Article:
Department for International Trade
Have your say on the UK's future trade negotiations
Members of the public and businesses can now have their say on the UK's prospective trade agreements. Online consultations close on 26 October 2018.
You can now have your say on our prospective trade negotiations.
For the first time in over 40 years, the UK will be able to determine who we trade with and the public will have a say on the terms of these trading agreements.
We want to maximise our trade opportunities globally and across all countries – both by boosting our trading relationships with old friends and new allies, and by seeking a deep and special partnership with the EU.
In 6 month’s time, the UK will have the opportunity to begin negotiating, signing, and ratifying Free Trade Agreements to bring them into force from January 2021.
In preparation for this, the UK Government is consulting with members of the public, businesses, trade experts, and any other interested organisations to help inform this work. This initial consultation process will inform our overall approach to our future trade relationship.
There are 4 online consultations:
- Consultation on trade negotiations with the United States
- Consultation on trade negotiations with Australia
- Consultation on trade negotiations with New Zealand
- Consultation on the UK potentially seeking accession to the Comprehensive and Progressive Agreement for Trans-Pacific Partnership (CPTPP)
These agreements could:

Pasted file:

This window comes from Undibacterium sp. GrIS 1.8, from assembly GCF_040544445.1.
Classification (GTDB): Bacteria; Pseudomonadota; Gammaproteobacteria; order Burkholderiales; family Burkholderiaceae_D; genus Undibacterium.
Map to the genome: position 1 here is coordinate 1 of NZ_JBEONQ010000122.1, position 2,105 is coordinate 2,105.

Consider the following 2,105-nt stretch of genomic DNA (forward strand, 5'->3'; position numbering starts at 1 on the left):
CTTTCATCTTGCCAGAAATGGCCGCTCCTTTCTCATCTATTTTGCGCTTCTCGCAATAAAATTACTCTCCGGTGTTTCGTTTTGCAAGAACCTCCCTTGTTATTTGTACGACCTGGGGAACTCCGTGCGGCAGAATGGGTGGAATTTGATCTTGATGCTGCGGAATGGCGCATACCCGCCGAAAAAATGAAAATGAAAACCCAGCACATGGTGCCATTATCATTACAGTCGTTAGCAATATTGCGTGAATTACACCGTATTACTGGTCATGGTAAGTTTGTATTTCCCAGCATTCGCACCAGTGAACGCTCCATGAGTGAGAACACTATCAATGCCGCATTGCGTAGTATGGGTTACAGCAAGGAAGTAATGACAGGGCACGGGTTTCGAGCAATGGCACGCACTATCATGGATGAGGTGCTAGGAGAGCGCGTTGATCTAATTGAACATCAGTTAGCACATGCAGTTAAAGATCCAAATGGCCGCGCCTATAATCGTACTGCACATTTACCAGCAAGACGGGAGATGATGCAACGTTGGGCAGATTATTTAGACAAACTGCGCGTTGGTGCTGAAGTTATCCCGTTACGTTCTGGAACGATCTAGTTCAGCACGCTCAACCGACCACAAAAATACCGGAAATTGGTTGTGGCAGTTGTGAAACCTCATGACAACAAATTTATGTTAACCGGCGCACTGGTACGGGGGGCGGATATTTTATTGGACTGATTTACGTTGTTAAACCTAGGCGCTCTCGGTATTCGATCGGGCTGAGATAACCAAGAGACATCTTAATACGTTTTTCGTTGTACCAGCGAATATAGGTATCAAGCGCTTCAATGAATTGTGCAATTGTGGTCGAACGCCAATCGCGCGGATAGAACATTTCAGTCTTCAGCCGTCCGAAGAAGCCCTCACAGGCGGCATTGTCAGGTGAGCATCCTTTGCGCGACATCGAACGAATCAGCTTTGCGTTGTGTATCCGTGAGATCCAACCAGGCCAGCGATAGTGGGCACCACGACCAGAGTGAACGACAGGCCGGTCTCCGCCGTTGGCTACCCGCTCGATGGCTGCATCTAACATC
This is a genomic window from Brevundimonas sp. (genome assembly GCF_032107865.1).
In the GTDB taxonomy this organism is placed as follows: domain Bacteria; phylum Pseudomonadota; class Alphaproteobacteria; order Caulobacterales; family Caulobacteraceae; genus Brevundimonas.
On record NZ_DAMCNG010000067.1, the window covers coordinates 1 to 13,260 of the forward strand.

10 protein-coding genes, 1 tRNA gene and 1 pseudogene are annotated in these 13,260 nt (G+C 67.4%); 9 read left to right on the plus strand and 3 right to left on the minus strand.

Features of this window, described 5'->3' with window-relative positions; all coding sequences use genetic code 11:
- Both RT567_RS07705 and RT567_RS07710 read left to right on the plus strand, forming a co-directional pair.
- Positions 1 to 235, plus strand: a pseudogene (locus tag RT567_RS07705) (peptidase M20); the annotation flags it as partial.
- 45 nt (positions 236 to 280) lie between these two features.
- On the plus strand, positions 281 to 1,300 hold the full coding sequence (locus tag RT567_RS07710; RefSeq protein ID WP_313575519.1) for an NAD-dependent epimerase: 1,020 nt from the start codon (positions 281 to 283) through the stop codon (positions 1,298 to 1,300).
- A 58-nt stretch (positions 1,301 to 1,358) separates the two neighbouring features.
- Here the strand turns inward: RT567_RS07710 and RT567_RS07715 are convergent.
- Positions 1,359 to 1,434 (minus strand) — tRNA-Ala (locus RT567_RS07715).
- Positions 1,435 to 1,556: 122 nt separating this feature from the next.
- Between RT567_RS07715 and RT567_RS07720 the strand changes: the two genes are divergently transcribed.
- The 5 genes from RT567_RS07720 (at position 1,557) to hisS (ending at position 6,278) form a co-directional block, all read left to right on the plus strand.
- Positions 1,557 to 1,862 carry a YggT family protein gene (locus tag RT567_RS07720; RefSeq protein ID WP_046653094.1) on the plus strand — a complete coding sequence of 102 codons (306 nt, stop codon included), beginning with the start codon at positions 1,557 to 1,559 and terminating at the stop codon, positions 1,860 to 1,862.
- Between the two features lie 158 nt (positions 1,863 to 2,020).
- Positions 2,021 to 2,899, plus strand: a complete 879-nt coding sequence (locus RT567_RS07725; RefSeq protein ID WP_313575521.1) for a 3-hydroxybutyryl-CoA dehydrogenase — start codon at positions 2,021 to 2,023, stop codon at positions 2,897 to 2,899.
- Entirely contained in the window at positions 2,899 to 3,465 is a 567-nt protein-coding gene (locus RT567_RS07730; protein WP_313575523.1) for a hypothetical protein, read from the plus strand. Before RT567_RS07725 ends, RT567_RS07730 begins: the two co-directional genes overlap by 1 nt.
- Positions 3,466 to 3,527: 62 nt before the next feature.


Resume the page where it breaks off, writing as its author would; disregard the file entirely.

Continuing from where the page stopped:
- enable increased trade and investment
- secure access for UK exporters to the key markets of today and the future
- give consumers access to a greater range of products at lower prices
- make the UK more innovative, competitive and prosperous.
At the launch event International Trade Secretary Liam Fox said:
These consultations are about how we position ourselves as Global Britain. To build the export markets, investment opportunities and trading relationships of the future.
Trade affects us all – whether it is through the prices and availability of product on our supermarket shelves, to the resources available for our public services, to the jobs and investment on which we all rely.
Watch our video to find out more
The benefits of trade agreements
- Boosting economic growth in the UK by encouraging more competition, investment and innovation.
- Contributing to global prosperity, by boosting economic growth in countries that the UK does business with through international supply chains.
- Increased global prosperity supports social cohesion within and between countries, and in turn political stability, which is one of the building blocks of our collective security.
- Some trade agreements can particularly benefit developing countries – trade can be a vital tool in boosting developing countries’ economic growth and reducing poverty, while also providing UK consumers and businesses with goods at competitive prices.
- Trade is also an instrument of foreign policy and some countries use trade policy (including trade agreements) to advance standards and values.
Trade agreements aim to reduce trade barriers between countries. Barriers can be taxes charged on goods as they cross borders (tariffs), or different rules and regulations that can add to trade costs (non-tariff measures). Trade and investment barriers make it more difficult and costly to trade or invest overseas. Reducing these barriers can help the flow of goods, services and money for investment between countries, and help businesses to access markets they previously weren’t able to. Consumers can benefit from access to a greater variety of products at lower prices.
Trade agreements do not prevent governments from regulating as they see fit, and they also do not require governments to privatise any services. The UK Government is committed to maintaining our high standards for consumers, workers and the environment, and to protecting our public services, in any future trade agreements that we conclude.
- Call for bids: written review of existing literature on tariff and non-tariff barriers to UK-Hong Kong Trade
- Transatlantic Trade and Investment Partnership (TTIP)
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